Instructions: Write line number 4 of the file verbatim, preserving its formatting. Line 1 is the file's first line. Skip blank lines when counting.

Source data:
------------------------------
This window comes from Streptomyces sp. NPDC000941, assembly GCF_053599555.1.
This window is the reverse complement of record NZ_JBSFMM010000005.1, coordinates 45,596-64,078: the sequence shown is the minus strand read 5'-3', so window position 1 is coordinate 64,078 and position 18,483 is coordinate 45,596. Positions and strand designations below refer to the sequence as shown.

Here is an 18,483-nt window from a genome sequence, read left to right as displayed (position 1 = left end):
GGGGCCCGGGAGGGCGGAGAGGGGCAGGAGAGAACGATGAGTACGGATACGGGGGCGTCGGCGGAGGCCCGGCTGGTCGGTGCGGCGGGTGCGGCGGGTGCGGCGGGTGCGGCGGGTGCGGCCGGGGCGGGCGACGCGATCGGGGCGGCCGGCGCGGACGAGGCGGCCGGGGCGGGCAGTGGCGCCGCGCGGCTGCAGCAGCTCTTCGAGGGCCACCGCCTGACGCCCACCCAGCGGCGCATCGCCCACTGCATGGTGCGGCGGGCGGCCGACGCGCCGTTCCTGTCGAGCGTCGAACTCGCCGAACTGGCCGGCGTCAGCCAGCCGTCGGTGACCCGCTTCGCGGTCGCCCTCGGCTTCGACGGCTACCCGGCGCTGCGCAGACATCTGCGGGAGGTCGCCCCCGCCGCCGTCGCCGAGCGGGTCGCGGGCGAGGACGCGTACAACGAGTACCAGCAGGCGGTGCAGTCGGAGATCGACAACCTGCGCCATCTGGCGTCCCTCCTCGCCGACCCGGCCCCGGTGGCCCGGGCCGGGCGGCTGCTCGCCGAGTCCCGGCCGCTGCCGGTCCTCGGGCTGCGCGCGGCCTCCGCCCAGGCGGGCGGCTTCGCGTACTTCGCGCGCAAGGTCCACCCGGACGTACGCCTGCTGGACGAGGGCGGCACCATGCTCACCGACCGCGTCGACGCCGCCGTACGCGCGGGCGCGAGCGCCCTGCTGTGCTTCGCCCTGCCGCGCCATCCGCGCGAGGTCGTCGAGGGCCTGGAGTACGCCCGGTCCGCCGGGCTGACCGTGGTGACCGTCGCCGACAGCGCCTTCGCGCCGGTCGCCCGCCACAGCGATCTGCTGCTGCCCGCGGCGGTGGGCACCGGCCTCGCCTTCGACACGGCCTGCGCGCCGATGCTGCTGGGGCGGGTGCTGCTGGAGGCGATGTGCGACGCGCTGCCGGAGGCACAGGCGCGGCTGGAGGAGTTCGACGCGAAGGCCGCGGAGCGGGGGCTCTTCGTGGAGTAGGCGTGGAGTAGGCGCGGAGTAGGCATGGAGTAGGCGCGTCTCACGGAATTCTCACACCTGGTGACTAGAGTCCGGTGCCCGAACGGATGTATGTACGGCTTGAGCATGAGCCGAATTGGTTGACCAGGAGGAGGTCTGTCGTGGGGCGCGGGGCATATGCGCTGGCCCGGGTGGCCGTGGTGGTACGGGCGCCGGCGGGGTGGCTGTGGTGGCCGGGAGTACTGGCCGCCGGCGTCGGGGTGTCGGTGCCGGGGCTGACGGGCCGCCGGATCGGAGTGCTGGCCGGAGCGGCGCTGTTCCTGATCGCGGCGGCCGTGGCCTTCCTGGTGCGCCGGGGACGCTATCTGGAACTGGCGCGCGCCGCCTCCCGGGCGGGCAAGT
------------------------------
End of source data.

GGGGCCCGGGAGGGCGGAGAGGGGCAGGAGAGAACGATGAGTACGGATACGGGGGCGTCGGCGGAGGCCCGGCTGGTCGGTGCGGCGGGTGCGGCGGGTGCGGCGGGTGCGGCGGGTGCGGCCGGGGCGGGCGACGCGATCGGGGCGGCCGGCGCGGACGAGGCGGCCGGGGCGGGCAGTGGCGCCGCGCGGCTGCAGCAGCTCTTCGAGGGCCACCGCCTGACGCCCACCCAGCGGCGCATCGCCCACTGCATGGTGCGGCGGGCGGCCGACGCGCCGTTCCTGTCGAGCGTCGAACTCGCCGAACTGGCCGGCGTCAGCCAGCCGTCGGTGACCCGCTTCGCGGTCGCCCTCGGCTTCGACGGCTACCCGGCGCTGCGCAGACATCTGCGGGAGGTCGCCCCCGCCGCCGTCGCCGAGCGGGTCGCGGGCGAGGACGCGTACAACGAGTACCAGCAGGCGGTGCAGTCGGAGATCGACAACCTGCGCCATCTGGCGTCCCTCCTCGCCGACCCGGCCCCGGTGGCCCGGGCCGGGCGGCTGCTCGCCGAGTCCCGGCCGCTGCCGGTCCTCGGGCTGCGCGCGGCCTCCGCCCAGGCGGGCGGCTTCGCGTACTTCGCGCGCAAGGTCCACCCGGACGTACGCCTGCTGGACGAGGGCGGCACCATGCTCACCGACCGCGTCGACGCCGCCGTACGCGCGGGCGCGAGCGCCCTGCTGTGCTTCGCCCTGCCGCGCCATCCGCGCGAGGTCGTCGAGGGCCTGGAGTACGCCCGGTCCGCCGGGCTGACCGTGGTGACCGTCGCCGACAGCGCCTTCGCGCCGGTCGCCCGCCACAGCGATCTGCTGCTGCCCGCGGCGGTGGGCACCGGCCTCGCCTTCGACACGGCCTGCGCGCCGATGCTGCTGGGGCGGGTGCTGCTGGAGGCGATGTGCGACGCGCTGCCGGAGGCACAGGCGCGGCTGGAGGAGTTCGACGCGAAGGCCGCGGAGCGGGGGCTCTTCGTGGAGTAGGCGTGGAGTAGGCGCGGAGTAGGCATGGAGTAGGCGCGTCTCACGGAATTCTCACACCTGGTGACTAGAGTCCGGTGCCCGAACGGATGTATGTACGGCTTGAGCATGAGCCGAATTGGTTGACCAGGAGGAGGTCTGTCGTGGGGCGCGGGGCATATGCGCTGGCCCGGGTGGCCGTGGTGGTACGGGCGCCGGCGGGGTGGCTGTGGTGGCCGGGAGTACTGGCCGCCGGCGTCGGGGTGTCGGTGCCGGGGCTGACGGGCCGCCGGATCGGAGTGCTGGCCGGAGCGGCGCTGTTCCTGATCGCGGCGGCCGTGGCCTTCCTGGTGCGCCGGGGACGCTATCTGGAACTGGCGCGCGCCGCCTCCCGGGCGGGCAAGT